o o o o o o o o o o o o o o o o o o o o o o o o o o o o o o o o o o o o o o o o o o o o
Overview of the Process
First, a quick definition: A control panel is anything
that provides a human interface to the electronic guts of
your project. The panel can be comprised of a simple
sheet of plastic, metal, wood, or even foam board.
Switches, dials, indicator lights, and other control circuitry
that provide interactive feedback go on the panel.
Often, but not always, the active circuitry and wiring
of your project are directly attached to the back side of
the control panel. In some cases, the panel serves as a
kind of wired remote control. You hold the panel in your
hands. Wires — or even wireless signals — connect the
panel with the rest of your project.
For the sake of simplicity, I’m lumping all the various
ways you can bundle your project into a package and
calling the front of it a “control panel.” For this article, it
doesn’t matter whether the panel is just by itself or part of
a box or other enclosure, or even if it’s attached to a 19”
wide rack in your recording studio.
With that part out of the way, let’s look at what’s
involved in making functional and attractive control
panels. The basic steps are:
1. Decide what controls are needed for your project
interface. Does it need just an on/off switch and a
power light? Or, does it also require some
additional function switches, control dials, LEDs,
LCDs, bar graphs, or mechanical meter movement?
Laying Out the Design
To demonstrate how to use Inkscape to design a
control panel, I’ll show the process for a fictitious project
that uses the three most common control components:
toggle switch, LED, and potentiometer. The panel is for an
Intergalatic Interrogating Interocitor — a device that surely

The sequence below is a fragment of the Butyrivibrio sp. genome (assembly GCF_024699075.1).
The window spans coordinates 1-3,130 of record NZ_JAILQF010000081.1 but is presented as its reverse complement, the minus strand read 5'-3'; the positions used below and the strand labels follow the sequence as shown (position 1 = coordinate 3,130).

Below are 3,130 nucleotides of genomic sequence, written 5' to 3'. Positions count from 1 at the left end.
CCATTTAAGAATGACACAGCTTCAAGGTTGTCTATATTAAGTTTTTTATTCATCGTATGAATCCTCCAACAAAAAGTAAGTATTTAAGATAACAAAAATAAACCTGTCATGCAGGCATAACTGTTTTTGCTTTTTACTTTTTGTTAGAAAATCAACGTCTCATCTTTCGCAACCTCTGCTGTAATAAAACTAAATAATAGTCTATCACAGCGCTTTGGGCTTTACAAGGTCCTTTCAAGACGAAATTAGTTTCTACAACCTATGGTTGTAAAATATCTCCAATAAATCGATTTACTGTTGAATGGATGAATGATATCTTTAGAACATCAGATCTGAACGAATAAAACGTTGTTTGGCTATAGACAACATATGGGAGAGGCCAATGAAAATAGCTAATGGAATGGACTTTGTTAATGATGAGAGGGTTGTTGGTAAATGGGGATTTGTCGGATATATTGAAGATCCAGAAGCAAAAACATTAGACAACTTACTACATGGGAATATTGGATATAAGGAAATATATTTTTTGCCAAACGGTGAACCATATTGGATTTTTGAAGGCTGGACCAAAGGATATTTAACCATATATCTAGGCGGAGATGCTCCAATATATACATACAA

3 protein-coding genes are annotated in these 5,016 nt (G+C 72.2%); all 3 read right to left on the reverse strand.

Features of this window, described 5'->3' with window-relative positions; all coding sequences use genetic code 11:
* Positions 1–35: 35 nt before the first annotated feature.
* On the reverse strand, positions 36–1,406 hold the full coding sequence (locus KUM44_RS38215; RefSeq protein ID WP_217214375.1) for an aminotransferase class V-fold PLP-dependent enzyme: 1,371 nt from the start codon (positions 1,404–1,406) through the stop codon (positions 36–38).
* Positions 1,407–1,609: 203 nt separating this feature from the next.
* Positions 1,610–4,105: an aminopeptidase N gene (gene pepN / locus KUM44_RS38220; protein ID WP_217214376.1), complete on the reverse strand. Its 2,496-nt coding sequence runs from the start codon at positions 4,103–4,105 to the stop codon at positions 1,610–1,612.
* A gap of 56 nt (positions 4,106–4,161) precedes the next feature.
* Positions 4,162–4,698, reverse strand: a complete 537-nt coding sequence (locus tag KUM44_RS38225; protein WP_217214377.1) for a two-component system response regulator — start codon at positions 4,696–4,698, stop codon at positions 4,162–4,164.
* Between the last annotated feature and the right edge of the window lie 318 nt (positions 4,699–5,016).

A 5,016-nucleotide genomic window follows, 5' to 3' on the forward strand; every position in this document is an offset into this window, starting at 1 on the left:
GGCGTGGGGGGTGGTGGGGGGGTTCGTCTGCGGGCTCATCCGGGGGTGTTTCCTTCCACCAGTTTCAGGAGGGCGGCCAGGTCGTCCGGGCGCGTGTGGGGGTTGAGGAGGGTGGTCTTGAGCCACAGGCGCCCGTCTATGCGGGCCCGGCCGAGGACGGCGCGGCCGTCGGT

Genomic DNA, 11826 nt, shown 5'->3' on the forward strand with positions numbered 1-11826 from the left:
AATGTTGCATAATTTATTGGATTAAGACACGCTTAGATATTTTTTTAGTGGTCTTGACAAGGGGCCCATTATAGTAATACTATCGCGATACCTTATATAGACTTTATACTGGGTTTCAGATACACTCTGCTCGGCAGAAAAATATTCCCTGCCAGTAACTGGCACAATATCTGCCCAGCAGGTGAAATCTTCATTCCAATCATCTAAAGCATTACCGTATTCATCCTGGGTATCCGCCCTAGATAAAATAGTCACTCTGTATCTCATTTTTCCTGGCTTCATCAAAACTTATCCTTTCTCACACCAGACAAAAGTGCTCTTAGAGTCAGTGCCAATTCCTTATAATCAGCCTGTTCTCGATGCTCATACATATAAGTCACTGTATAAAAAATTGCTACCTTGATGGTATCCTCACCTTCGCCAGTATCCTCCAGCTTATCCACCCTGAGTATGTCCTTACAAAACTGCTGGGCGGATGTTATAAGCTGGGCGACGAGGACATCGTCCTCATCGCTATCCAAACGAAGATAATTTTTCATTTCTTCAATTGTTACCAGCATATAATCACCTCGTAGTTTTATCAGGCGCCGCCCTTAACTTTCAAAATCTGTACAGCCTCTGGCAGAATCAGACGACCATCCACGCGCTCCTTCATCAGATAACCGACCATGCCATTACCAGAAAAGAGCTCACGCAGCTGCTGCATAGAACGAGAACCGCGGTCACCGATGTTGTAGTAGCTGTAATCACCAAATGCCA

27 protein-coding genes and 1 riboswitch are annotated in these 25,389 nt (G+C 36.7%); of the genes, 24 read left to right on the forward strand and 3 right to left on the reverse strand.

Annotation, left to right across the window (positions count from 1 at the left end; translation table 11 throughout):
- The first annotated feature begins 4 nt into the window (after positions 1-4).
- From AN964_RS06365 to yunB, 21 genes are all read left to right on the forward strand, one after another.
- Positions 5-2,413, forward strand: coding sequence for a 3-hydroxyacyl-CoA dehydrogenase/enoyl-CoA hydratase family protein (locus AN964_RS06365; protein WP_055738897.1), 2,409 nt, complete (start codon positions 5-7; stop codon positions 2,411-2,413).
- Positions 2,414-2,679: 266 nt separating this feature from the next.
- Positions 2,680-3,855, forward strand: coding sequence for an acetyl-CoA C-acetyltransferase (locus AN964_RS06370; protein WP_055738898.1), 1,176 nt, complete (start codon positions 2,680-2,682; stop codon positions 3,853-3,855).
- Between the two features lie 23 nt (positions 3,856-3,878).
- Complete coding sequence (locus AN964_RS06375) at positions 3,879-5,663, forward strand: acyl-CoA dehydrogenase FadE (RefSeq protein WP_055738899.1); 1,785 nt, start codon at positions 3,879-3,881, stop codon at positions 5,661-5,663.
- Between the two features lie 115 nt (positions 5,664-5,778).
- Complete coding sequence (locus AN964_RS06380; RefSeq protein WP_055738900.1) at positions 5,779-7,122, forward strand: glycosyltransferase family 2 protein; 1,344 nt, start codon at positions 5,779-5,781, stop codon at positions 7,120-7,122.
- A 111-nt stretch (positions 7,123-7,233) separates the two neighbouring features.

has something to do with reading mind pulses, and
perhaps erasing them and melting the entire brain.
The Interocitor panel measures 3” x 4”, with holes at
the corners for mounting directly to a printed circuit
board. It just so happens that the 3” x 4” form factor is
common in many microcontroller project boards,
including the Parallax BASIC Stamp Board of Education, so
it’s a good size to practice with.
The following assumes you already have Inkscape
installed on your computer, and that you are at least
somewhat familiar with its overall features, menus, and on-screen interface. If not, take the time now to
download and install it to your PC; see the Sources
box for where to get Inkscape. Take a few hours
following the various tutorials for Inkscape. You can
access them in the Inkscape program by choosing
Figure 1. The finished Intergalatic Interrogating Interocitor panel,
ready for mounting on switches, potentiometers, and LED indicators.
Begin the process of creating the layout for the
Interocitor control panel by opening a new document.
For those in the US and other areas that use letter size
paper, select File->New->Letter; for those in countries
that use “A” size papers, choose File->New->A4. (The
document size is only really relevant for printing. If
you choose the wrong size initially, you can always
change it later.)
Note! I’ll be showing simple methods for using
Inkscape to create physical layouts. I will not be
showing how to use grids, snaps, guides, or other more
advanced features. These you can learn on your own,
and use whatever additional tools Inkscape offers to
help speed up your work.
Adjust the zoom control to 75% or more to make
the workspace a little larger in your monitor. Then:
1. Make sure that both rulers and the Tool